COVID-19 lockdown = Auto-genocide? Food shortages likely as US farmers dump food
In Wisconsin and Ohio, farmers
are dumping thousands of gallons of fresh milk into lagoons and manure
pits. An Idaho farmer has dug huge ditches to bury 1 million pounds of
onions. And in South Florida, a region that supplies much of the Eastern
half of the United States with produce, tractors are crisscrossing bean
and cabbage fields, plowing perfectly ripe vegetables back into the
After weeks of concern about shortages in grocery stores and mad scrambles to find the last box of pasta or toilet paper roll, many of the nation's largest farms are struggling with another ghastly effect of the pandemic. They are being forced to destroy tens of millions of pounds of fresh food that they can no longer sell.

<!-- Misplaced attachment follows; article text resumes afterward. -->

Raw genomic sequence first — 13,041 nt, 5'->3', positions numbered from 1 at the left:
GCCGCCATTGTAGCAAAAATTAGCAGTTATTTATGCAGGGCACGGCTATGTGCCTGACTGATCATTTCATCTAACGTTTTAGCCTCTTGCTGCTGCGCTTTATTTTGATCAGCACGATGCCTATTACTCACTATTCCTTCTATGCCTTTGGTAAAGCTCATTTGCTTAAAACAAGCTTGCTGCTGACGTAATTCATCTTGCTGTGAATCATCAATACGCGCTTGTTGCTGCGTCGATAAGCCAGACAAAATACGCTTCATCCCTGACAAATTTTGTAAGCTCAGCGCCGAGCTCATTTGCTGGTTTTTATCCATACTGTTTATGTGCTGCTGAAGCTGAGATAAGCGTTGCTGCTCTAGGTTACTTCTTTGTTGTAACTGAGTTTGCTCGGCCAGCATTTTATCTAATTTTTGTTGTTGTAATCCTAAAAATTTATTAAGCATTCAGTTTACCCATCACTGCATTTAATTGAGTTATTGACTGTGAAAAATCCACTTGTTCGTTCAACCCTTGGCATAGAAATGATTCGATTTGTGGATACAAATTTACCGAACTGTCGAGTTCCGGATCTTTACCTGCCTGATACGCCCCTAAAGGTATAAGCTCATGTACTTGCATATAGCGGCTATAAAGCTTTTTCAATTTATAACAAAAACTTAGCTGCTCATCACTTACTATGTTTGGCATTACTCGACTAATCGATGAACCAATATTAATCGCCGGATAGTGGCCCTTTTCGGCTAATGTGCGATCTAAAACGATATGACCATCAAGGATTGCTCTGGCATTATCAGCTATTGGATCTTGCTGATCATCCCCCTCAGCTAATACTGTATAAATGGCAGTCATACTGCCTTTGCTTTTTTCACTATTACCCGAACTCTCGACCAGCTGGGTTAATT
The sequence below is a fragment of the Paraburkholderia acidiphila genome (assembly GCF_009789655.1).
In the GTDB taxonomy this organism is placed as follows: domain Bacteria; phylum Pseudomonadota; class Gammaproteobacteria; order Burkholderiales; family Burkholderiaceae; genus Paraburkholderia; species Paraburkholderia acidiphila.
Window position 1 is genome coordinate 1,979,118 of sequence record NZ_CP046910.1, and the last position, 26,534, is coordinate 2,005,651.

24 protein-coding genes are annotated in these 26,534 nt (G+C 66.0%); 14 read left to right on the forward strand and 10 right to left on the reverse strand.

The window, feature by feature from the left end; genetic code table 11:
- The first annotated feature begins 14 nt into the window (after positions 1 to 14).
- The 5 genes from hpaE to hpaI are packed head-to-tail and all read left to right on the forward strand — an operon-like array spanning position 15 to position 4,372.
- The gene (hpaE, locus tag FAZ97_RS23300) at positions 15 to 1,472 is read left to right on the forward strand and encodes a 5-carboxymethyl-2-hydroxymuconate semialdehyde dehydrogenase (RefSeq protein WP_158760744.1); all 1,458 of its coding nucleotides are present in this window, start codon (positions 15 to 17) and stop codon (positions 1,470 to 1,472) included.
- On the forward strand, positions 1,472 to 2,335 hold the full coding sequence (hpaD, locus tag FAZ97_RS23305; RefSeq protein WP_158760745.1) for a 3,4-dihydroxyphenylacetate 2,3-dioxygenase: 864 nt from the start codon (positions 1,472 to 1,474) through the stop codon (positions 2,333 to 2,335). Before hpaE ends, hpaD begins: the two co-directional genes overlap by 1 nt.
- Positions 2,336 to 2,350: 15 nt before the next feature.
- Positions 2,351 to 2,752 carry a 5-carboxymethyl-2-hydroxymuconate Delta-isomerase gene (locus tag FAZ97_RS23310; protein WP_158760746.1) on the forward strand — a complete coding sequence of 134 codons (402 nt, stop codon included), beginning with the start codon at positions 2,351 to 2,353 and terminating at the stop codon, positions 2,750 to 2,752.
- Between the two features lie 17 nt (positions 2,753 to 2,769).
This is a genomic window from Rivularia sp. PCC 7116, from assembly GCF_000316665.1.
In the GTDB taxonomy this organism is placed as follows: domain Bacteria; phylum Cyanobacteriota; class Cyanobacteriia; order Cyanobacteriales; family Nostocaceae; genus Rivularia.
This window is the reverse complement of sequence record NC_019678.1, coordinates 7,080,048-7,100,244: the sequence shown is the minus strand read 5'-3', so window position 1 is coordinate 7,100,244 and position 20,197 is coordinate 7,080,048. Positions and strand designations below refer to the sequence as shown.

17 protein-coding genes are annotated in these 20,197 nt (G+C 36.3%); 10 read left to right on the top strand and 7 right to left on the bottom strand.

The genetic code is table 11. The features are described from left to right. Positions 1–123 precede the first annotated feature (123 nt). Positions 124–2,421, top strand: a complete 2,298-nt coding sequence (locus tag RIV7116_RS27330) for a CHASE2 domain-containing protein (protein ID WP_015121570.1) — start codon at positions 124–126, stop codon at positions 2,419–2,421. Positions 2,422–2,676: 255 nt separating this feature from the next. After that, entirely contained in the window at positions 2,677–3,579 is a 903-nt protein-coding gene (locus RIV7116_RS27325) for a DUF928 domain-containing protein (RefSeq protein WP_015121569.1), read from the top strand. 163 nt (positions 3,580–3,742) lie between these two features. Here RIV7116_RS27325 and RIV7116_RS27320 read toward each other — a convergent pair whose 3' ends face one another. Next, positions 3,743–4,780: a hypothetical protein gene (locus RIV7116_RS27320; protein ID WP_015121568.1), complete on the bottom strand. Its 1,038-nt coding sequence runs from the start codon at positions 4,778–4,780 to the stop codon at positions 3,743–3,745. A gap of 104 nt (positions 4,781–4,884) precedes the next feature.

The closing of restaurants,
hotels and schools has left some farmers with no buyers for more than
half their crops. And even as retailers see spikes in food sales to
Americans who are now eating nearly every meal at home, the
increases are not enough to absorb all of the perishable food that was
planted weeks ago and intended for schools and businesses.
The amount of waste is staggering. The nation's largest dairy cooperative, Dairy Farmers of America, estimates that farmers
are dumping as many as 3.7 million gallons of milk each day. A single
chicken processor is smashing 750,000 unhatched eggs every week.
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